Do I need to report a leftover gain from traditional IRA conversion on 8606?

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nolapepper
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Do I need to report a leftover gain from traditional IRA conversion on 8606?

Post by nolapepper » Wed Feb 17, 2016 11:41 am

I did a IRA recharacterization back in May 2015 from traditional IRA to Roth IRA. It left $171.01 dividend or gain in the traditional account. That amount was converted to Roth on August 28, 2015.

The contribution was for 2014.

Question: Do I need to report this $171.01 on tax form 8606 for 2015?

Thank you for any input!

Alan S.
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Location: Prescott, AZ

Re: Do I need to report a leftover gain from traditional IRA conversion on 8606?

Post by Alan S. » Wed Feb 17, 2016 12:16 pm

Yes, all IRA conversions require an 8606.

If there was a balance left in the TIRA, then there must have been other money in the account in addition to the recharacterized regular contribution from TIRA to Roth. If you had enough basis in your TIRA from non deductible contributions, your conversion would be non taxable. Or with no basis the conversion would be taxable. This data also goes on the 8606 for reporting the conversion.

But you need to file the 8606 whether the conversion is taxable or non taxable.

nolapepper
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Re: Do I need to report a leftover gain from traditional IRA conversion on 8606?

Post by nolapepper » Wed Feb 17, 2016 2:26 pm

There was no other money left in the tIRA. Just the $171.01 gain. There was never any traditional IRAs in the whole account. They recharacterized the $6500 and left the gain and dividend there.

So I just need to report this $171, right? Those rechacracterized amount was never deducted on tax return.

FactualFran
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Re: Do I need to report a leftover gain from traditional IRA conversion on 8606?

Post by FactualFran » Wed Feb 17, 2016 2:49 pm

nolapepper wrote:There was no other money left in the tIRA. Just the $171.01 gain. There was never any traditional IRAs in the whole account. They recharacterized the $6500 and left the gain and dividend there.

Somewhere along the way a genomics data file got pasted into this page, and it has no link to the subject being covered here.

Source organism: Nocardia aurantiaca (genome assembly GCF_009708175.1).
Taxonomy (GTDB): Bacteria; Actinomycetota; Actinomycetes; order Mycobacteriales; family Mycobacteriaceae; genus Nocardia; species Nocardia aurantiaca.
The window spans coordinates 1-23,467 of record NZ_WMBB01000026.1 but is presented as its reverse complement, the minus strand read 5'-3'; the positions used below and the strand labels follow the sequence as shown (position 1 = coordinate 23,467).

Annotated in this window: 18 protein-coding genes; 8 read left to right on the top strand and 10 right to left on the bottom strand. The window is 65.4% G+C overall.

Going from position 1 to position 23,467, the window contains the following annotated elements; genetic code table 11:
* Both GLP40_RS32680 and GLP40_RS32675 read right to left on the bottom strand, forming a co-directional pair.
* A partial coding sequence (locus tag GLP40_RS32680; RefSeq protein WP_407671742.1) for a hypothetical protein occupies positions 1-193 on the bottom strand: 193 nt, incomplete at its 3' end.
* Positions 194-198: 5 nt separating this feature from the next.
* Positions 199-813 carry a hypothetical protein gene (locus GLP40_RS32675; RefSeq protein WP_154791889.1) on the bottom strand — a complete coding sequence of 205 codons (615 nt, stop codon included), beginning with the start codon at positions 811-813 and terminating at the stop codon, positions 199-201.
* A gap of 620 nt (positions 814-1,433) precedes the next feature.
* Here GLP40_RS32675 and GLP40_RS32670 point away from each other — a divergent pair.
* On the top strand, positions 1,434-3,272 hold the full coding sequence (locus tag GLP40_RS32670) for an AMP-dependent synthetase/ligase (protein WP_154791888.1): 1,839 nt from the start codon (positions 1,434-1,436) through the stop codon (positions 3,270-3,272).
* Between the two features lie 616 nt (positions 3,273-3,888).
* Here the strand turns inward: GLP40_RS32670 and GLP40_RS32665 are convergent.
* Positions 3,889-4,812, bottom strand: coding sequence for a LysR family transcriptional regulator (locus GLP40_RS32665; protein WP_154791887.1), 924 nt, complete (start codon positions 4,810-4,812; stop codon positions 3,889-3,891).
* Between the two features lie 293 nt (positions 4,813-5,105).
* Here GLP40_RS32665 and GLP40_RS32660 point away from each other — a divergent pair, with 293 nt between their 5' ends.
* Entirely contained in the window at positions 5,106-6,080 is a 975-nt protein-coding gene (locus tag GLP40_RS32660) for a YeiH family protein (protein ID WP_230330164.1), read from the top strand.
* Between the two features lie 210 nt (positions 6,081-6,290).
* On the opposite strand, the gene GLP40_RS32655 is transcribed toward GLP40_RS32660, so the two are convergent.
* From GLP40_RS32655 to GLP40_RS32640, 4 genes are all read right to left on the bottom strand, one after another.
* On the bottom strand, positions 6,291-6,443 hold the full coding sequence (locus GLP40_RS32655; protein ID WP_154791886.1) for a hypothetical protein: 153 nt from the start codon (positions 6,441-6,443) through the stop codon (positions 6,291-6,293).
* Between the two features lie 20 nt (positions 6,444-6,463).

Leaving the gain in an IRA recharacterized from does not sound right. According to the Recharacterizations section of IRS Publication 590a (Contributions to Individual Retirement Arrangements (IRAs)), a recharacterization must "Include in the transfer any net income allocable to the contribution."

retiredjg
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Re: Do I need to report a leftover gain from traditional IRA conversion on 8606?

Post by retiredjg » Wed Feb 17, 2016 3:03 pm

Doesn't sound right to me either. I thought gains had to go with the contribution when an IRA was re-characterized.

I wonder if there was a misunderstanding. For example, could you have said (or could they have heard) to re-characterize a certain amount rather than to re-characterize the contribution of a certain amount?

nolapepper
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Re: Do I need to report a leftover gain from traditional IRA conversion on 8606?

Post by nolapepper » Wed Feb 17, 2016 4:17 pm

It should not be miscommunication as this is a paper process. On the recharacterization request form to vanguard, I put the whole amount ($6800+ at that time). I thought everything would be recharacterized, but vanguard only recharacterized $6500.

So it seems to be a vanguard mistake. Sigh!

retiredjg
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Re: Do I need to report a leftover gain from traditional IRA conversion on 8606?

Post by retiredjg » Wed Feb 17, 2016 4:20 pm

Let us know what you find out.

nolapepper
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Re: Do I need to report a leftover gain from traditional IRA conversion on 8606?

Post by nolapepper » Wed Feb 17, 2016 4:30 pm

I am really bothered by these unprofessional mistakes by Vanguard staff. There were several mistakes already in our accounts. For example, the percentage of Bonds and Stock were mixed up when we transferred from Fidelity. Last month they mailed my international fund dividend to my house when it was set to reinvest.